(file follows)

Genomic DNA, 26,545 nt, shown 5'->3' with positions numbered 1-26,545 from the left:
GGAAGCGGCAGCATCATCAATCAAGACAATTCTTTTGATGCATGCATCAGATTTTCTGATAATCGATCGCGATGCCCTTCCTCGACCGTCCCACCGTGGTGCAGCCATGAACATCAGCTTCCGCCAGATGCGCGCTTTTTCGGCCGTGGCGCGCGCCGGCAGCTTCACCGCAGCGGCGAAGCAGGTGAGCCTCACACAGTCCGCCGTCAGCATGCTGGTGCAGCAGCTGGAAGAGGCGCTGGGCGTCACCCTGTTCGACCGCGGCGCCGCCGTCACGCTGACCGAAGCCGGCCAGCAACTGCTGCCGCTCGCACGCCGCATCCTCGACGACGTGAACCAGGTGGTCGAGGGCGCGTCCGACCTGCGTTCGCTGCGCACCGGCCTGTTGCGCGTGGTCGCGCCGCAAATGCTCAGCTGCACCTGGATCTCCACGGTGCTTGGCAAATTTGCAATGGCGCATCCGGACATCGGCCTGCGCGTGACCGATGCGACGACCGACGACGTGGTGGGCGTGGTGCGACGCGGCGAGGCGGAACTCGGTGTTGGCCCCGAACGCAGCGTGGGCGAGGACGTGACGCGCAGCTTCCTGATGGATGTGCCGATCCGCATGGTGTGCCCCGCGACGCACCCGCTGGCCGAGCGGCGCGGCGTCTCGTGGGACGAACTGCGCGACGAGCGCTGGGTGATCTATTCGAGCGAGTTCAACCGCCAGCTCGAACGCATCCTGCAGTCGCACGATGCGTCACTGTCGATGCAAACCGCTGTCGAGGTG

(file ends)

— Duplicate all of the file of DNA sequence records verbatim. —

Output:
Genomic DNA, 26,545 nt, shown 5'->3' with positions numbered 1-26,545 from the left:
GGAAGCGGCAGCATCATCAATCAAGACAATTCTTTTGATGCATGCATCAGATTTTCTGATAATCGATCGCGATGCCCTTCCTCGACCGTCCCACCGTGGTGCAGCCATGAACATCAGCTTCCGCCAGATGCGCGCTTTTTCGGCCGTGGCGCGCGCCGGCAGCTTCACCGCAGCGGCGAAGCAGGTGAGCCTCACACAGTCCGCCGTCAGCATGCTGGTGCAGCAGCTGGAAGAGGCGCTGGGCGTCACCCTGTTCGACCGCGGCGCCGCCGTCACGCTGACCGAAGCCGGCCAGCAACTGCTGCCGCTCGCACGCCGCATCCTCGACGACGTGAACCAGGTGGTCGAGGGCGCGTCCGACCTGCGTTCGCTGCGCACCGGCCTGTTGCGCGTGGTCGCGCCGCAAATGCTCAGCTGCACCTGGATCTCCACGGTGCTTGGCAAATTTGCAATGGCGCATCCGGACATCGGCCTGCGCGTGACCGATGCGACGACCGACGACGTGGTGGGCGTGGTGCGACGCGGCGAGGCGGAACTCGGTGTTGGCCCCGAACGCAGCGTGGGCGAGGACGTGACGCGCAGCTTCCTGATGGATGTGCCGATCCGCATGGTGTGCCCCGCGACGCACCCGCTGGCCGAGCGGCGCGGCGTCTCGTGGGACGAACTGCGCGACGAGCGCTGGGTGATCTATTCGAGCGAGTTCAACCGCCAGCTCGAACGCATCCTGCAGTCGCACGATGCGTCACTGTCGATGCAAACCGCTGTCGAGGTG